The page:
This year, the Oakmont League of Glendale celebrates 75 years of service to the community.
The first event in the group's Diamond Jubilee year was a recent dinner meeting at the Oakmont Country Club. These gals can never be accused of inviting staid guest speakers. Quite the opposite. Some 60 members and guests gave their full attention to the sometimes controversial, always colorful, criminal defense lawyer Mark Geragos.
Geragos is known for defending such well-known clients as superstar Michael Jackson, actress Winona Ryder and politician Gary Condit. His book "Mistrial, An Inside Look at How the Criminal Justice System Works" hit the best-seller lists.
But at this event, there was a local connection. Glendale resident Glady Kabateck's parish priest married Geragos' parents in 1950 in Fresno. She and husband, Jack Kabateck, sat front-row, center as Geragos described his relationship with the Kabateck family. Their attorney son, Brian, gets into the act, having worked on some of Geragos' cases over the years.
A connection to Glendale's Armenian population is Geragos' family name, shortened from "Geragosian" at Ellis Island at the turn of the century.
Utilizing his legal background, Geragos won a case involving the descendants of Armenian genocide victims.
In the early 1900s, insurance companies marketed to Christians in Turkey, a primarily Muslim country. Geragos was able to successfully sue two insurance companies for policies issued in another country over insurance premiums that had stopped being paid in "occupied Armenia" with its many small villages.
This practice "wiped out" many Armenians, according to Geragos.
Geragos' cases have earned him guest spots on TV and radio shows.
"The most dangerous place in America is between me and a mic," Geragos said. The garrulous attorney has appeared on NBC's "Today" show, ABC's "Good Morning America" and the 20th anniversary of "The Larry King Show" on CNN.
A La Cañada Flintridge resident, Geragos began his working career with three paper routes and was a singing waiter at Emily's, now the Parkway Grill in Pasadena. After those humble beginnings, Geragos started a short-lived career in concert production. But it was law that called to him.
Geragos is active in the local chapter of the Armenian Committee of America and has been praised by the National Armenian Committee of America.
Those in the audience applauding Geragos' remarks included League First Vice President of Programs Lynn Dittrick, guided by League President Chris Halajian.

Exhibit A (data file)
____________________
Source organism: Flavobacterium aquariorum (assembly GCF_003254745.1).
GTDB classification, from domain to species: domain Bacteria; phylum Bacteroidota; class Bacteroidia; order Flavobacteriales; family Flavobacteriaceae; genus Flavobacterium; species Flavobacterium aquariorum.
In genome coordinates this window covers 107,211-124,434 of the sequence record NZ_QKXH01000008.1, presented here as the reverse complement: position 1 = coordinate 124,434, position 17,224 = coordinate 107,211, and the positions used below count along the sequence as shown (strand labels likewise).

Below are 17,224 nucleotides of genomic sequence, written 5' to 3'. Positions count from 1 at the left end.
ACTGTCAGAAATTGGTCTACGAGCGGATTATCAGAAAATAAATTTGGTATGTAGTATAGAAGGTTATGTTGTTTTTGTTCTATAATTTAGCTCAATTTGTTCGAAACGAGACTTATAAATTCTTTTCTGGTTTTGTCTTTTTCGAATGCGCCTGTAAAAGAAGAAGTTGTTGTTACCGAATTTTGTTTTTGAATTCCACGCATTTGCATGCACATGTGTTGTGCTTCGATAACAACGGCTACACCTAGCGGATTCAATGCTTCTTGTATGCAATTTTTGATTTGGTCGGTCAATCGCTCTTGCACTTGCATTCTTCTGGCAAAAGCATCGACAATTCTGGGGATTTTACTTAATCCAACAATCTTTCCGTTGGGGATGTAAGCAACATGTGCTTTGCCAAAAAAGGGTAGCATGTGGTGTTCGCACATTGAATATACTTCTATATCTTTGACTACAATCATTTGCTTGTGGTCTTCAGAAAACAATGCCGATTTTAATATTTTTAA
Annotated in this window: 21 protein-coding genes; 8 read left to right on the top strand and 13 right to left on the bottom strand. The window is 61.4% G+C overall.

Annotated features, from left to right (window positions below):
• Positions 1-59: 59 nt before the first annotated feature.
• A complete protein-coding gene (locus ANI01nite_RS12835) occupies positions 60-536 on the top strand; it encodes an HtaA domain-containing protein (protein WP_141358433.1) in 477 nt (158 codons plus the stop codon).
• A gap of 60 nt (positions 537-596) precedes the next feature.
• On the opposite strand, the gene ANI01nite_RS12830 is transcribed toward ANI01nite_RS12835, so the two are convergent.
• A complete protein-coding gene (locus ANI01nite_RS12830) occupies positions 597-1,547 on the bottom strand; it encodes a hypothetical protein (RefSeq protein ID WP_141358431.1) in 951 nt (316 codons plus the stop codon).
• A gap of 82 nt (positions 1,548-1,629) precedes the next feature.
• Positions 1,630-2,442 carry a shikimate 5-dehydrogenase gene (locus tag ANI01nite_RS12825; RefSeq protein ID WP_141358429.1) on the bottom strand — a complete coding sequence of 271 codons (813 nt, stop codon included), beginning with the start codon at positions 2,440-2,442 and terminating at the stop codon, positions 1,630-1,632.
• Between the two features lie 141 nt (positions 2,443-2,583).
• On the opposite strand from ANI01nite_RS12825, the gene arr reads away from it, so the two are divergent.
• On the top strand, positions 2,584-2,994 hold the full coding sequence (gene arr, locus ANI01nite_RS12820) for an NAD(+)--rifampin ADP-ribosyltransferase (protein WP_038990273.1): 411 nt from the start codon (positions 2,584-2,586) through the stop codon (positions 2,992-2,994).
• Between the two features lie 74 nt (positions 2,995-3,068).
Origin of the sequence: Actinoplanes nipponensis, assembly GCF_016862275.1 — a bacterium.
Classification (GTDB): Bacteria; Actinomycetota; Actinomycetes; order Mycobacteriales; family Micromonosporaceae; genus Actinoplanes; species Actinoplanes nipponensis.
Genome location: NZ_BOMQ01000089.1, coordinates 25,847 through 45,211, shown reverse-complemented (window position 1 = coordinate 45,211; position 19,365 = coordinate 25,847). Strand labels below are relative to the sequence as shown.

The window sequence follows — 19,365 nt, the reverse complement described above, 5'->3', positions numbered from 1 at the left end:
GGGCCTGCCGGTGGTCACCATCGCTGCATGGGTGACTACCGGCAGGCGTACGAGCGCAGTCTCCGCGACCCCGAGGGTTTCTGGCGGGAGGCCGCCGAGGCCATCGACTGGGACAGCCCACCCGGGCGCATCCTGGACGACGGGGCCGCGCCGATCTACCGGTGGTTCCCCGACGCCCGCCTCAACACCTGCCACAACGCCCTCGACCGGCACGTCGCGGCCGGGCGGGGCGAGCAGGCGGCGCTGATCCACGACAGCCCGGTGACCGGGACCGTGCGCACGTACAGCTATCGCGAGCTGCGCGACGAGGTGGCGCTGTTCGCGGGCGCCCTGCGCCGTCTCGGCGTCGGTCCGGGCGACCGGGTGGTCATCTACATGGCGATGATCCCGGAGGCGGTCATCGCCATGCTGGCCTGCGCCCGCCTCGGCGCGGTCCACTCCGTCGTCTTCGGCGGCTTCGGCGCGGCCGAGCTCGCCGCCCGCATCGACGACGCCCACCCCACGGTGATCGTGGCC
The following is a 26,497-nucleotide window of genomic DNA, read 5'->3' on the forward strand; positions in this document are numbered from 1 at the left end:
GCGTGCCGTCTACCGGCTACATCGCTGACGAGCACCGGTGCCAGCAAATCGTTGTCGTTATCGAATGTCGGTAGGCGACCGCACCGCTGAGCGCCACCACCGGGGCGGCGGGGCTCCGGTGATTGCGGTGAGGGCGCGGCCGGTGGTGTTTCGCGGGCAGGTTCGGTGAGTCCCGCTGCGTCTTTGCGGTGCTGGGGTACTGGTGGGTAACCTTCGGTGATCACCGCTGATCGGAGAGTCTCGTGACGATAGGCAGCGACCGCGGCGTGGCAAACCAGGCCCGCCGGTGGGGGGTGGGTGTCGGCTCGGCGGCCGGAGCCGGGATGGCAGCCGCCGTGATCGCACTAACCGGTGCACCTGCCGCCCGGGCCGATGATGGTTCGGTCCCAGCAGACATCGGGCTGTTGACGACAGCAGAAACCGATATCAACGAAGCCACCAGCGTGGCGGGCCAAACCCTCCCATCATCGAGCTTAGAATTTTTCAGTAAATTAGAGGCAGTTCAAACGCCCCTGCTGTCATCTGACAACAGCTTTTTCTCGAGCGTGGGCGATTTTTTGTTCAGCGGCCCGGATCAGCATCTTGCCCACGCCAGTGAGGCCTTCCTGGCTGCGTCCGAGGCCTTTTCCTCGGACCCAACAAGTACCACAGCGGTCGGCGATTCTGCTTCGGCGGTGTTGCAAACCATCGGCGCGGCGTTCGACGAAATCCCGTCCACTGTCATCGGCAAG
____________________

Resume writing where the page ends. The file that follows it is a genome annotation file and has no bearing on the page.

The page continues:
Others present included R.J. Beaton, and his father, Ron, and his mother, Carolyn, who is the league's social chairman. The Beatons are owners of A.M. 870 KRLA in Glendale. Geragos' "Champions of Justice" show has been a staple in the KRLA lineup.
Also attending were Jeraldine Saunders of "Love Boat" fame, Marian and Paul Greene, League Immediate Past President Donna Sauer, league mover and shaker Jeri Benton and Richard Rands of La Crescenta.
The league will hold its major fundraiser benefit and fashion show "Bella Italia" at the Glendale Hilton on March 13
Glendale's best-kept secret is free Monday night lessons in ballroom dance for Glendale YMCA members.
As part of the Y's aerobic program, dancing lessons have been offered for just over a year. Jumping on TV's "Dancing with the Stars" craze is 13-year veteran dance instructor Joel Solorio, who is owner of "Baile Divino-Reveal Your Rhythm," a ballroom dance company in Glendale.
A six-week series of dance instruction is offered on Tuesdays and Wednesdays to the public for $60 per person at the YMCA. Each Tuesday in February, Solorio will teach the salsa, while Wednesdays in February and March will feature the slow waltz.
On Jan. 27, Glendale residents Arman Mkryan and Juliet Hovanesian were experts at the tango after four weeks of instruction by Solorio and his wife, Francis Feliciano. About 25 students regularly attend.
Solorio makes the free Monday class, from 7:30 to 8:30 p.m., fly by with quips such as, "Every guy is a radio station. Ladies, you tune in."
Monthly dance parties are free and open to the public. The next will be on Valentine's Day. Solorio urges dance enthusiasts to come with or without a dance partner.
RUTH SOWBY may be reached at email@example.com.Copyright © 2015, The Baltimore Sun